We spent at least at hour at this spot taking pics of Spectacled Weavers (there was a Weaver with the Spectacled Weaver that could be a juvenile or female but I thought their beaks were supposed to be black), White-crested Helmet Shrike, Yellow-breasted Apalis, Violet-eared Waxbill, Speckled Mousebird, Chinspot Batis, Brown-headed Woodpecker, Green-backed Camoroptera, Garden Warbler (which refused to come out for a photo no matter how long I waited), Black Crake and Cape Glossy Starling.
Our next stop was the dam at the Skukuza Golf Course - we were surprised to see a sign welcoming visitors - thinking that it would be private. Here we saw African Pied Wagtail, Three-banded Plover, African Jacana, Greater Blue-eared Starling, Egyptian Goose, Malachite Kingfisher, Speckled Weaver, Black-collared Barbet, Chinspot Batis, African Black Swift, Red-billed Hornbill and Black-headed Oriole:
On our way back to Skukuza, we saw Bataleur, White-browed Scrub-Robin and Red-backed Shrike:
We decided to head off along the H1-2 towards Tshokwane and picnic at one of the dams along the way. On the way to Leeupan (where we ended up having lunch) we saw Marabou Stork, a huge number of vultures (White-backed and Cape) and other raptors (African Fish-Eagle and Tawny Eagle) that were eyeing out a Buffalo that was lying on it's side on the river bank), Lilac-breasted Roller, European Roller, Red-billed Oxpecker, Red-backed Shrike, Square-tailed Drongo, Southern Black Flycatcher, White-throated Swallow, and Green Wood-Hoopoe. We stopped at the Kruger monument where Striped Crake had been seen recently, and even though there is water in the area we did not see the mother or her chicks. We did see Golden-breasted Bunting, Yellow-fronted Canary, Cape Glossy Starling and Woodland Kingfisher.
We arrived at Leeupan and while we were having lunch we were joined by Green-winged Pytilia, Red-billed Firefinch, Blue Waxbill, Green Wood-Hoopoe, African Hoopoe, Crowned Lapwing, Arrow-marked Babbler, Burchells' Starling, Red-billed Buffalo-Weaver, Bennett's Woodpecker and Red-billed Hornbill.
We decided to head back to Skukuza as the afternoon was passing and I wanted to take one more look in at the hide at Lake Panic. Just after crossing the Sabie River I spotted a Cuckoo that I suspect is a juvenile Jacobin's Cuckoo:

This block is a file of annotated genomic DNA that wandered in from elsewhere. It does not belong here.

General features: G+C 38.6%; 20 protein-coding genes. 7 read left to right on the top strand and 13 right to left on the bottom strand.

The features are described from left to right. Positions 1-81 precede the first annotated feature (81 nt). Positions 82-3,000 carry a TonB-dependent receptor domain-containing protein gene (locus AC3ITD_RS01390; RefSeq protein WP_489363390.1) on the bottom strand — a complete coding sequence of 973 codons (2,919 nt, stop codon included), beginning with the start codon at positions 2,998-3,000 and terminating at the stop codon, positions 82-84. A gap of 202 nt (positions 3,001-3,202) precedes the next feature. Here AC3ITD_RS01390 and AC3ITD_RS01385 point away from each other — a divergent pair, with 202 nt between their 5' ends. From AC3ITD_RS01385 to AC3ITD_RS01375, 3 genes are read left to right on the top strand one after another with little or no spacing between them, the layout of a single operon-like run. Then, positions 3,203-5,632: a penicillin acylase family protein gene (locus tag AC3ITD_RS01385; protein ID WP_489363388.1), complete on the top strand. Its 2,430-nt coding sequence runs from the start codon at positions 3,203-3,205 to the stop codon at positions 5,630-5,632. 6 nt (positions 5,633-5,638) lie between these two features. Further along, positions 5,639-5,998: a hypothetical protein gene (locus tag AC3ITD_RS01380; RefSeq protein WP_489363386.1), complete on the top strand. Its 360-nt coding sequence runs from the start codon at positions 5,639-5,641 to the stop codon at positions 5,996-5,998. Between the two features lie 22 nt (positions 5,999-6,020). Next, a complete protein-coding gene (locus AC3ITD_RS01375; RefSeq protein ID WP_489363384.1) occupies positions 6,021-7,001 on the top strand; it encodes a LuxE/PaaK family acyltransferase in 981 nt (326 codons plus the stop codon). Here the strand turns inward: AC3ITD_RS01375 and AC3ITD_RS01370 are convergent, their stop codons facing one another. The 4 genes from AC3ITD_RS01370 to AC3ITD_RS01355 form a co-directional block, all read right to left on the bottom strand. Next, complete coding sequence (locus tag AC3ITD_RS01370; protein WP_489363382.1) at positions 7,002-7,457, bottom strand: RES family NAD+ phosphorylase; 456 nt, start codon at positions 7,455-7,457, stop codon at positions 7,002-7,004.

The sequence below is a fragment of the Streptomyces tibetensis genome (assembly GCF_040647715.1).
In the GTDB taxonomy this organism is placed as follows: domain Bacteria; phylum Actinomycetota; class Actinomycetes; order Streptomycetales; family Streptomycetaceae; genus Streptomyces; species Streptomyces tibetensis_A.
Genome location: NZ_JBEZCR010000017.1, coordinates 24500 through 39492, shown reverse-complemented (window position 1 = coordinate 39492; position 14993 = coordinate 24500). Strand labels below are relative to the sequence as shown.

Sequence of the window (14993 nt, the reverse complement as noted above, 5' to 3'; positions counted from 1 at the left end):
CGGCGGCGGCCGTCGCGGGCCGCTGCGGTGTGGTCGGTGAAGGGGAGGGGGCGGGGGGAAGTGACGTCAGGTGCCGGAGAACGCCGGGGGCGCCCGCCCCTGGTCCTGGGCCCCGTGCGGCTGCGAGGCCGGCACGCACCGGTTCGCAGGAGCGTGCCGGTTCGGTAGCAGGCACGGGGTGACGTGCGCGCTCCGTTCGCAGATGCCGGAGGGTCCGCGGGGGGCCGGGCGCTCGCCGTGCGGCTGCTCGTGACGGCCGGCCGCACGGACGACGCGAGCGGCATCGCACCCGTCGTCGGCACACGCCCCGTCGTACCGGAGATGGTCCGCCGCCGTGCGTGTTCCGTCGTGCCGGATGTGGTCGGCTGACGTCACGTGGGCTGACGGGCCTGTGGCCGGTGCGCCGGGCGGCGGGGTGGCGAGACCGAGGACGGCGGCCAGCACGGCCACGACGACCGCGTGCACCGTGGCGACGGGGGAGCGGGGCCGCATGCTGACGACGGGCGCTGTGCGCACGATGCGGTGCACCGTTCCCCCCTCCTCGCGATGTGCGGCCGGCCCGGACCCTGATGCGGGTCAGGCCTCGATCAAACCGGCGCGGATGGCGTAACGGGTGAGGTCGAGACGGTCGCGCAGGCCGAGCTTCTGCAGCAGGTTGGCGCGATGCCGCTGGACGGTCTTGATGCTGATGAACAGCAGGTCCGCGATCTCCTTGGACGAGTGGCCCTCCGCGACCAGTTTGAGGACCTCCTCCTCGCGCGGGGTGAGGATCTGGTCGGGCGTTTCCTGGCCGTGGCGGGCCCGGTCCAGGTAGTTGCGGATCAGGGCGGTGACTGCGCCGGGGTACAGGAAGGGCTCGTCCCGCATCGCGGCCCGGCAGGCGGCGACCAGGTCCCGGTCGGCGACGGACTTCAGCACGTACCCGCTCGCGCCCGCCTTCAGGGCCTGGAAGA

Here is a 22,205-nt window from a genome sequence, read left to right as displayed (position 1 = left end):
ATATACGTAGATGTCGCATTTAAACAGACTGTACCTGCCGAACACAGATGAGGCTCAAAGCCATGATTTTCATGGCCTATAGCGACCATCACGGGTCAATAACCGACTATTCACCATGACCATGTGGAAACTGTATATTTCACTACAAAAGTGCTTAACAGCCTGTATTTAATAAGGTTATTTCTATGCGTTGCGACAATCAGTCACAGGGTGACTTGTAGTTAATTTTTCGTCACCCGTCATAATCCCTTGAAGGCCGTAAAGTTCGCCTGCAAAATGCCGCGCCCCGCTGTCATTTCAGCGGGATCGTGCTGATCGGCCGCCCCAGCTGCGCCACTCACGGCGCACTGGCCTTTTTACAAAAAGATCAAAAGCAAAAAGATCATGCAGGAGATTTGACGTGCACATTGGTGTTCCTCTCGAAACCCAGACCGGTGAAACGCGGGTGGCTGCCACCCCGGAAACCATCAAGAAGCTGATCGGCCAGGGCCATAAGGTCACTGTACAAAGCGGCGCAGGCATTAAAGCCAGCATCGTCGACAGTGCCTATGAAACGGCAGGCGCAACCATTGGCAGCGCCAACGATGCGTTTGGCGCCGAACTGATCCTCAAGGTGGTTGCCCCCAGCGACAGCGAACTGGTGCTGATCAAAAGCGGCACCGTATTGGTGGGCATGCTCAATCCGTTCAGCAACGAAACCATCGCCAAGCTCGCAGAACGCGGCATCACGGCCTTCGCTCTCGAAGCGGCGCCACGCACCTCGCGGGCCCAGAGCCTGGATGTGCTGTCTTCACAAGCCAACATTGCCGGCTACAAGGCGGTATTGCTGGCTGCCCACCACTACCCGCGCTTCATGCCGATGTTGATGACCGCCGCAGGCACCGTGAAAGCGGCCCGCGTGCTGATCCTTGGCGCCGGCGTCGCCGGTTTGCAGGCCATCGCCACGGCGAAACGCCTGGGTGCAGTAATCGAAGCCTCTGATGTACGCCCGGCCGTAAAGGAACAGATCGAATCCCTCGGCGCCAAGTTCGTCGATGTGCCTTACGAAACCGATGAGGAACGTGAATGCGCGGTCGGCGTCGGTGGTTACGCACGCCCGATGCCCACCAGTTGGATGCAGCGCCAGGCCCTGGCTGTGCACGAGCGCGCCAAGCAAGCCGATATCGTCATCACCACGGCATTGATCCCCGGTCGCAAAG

As I made my way towards Lake Panic hide I crossed the bridge over the N'waswitshaka River that seemed to be alive with birds. This little chat was in the thickets and it too is proving difficult to id (at least the Red-faced Mousebird is easy to id!):
Then a great little sight caught my attention - a Cuckoo (possibly also Jacobin's) was being fed by a Dark-capped Bulbul:
We arrived at the hide and looked in vain for the White-backed Night-Heron - beginning to suspect that they had left the area. The juveniles certainly look like they would be able to look after themselves and could leave the nest for good.
I started our third day by staking out the hide for the White-backed Night-Heron one more time and it did not show. On our way back to Skukuza we spotted Orange-breated Bush-Shrike, White-bellied Sunbird, Golden-tailed Woodpecker, Green-backed Heron, Southern Boubou, Cinnamon-breasted Bunting, Southern Black Tit, Hamerkop, Crested Barbet, African Paradise Flycatcher, juvenile Southern Grey-headed Sparrow, White-throated Swallow and Crowned Hornbill (that I don't believe we have seen in the Kruger before).
We packed up to leave Skukuza for Pretoriouskop where we were to spend the next 2 nights. We chose to drive the S3 dirt road along the Sabie river towards the Phabeni Gate and then along the Albasini Road. Along the way we had some great sightings of Lizard Buzzard and Shikra:
Here are some of the other highlights along the way:
Two more raptor sightings were really special. Firstly, sitting on a branch about 30 meters from the road was a raptor we initially thought was a Black Sparrowhawk but it turned out to be African Cuckoo-Hawk:
A Dark Chanting Goshawk posed nicely for a pic on the H1-1 close to the Pretoriouskop campsite:
When we arrived at Pretoriouskop Little Birdman, my 5-year old son, spotted a Pearl-spotted Owlet in a tree right outside our bungalow!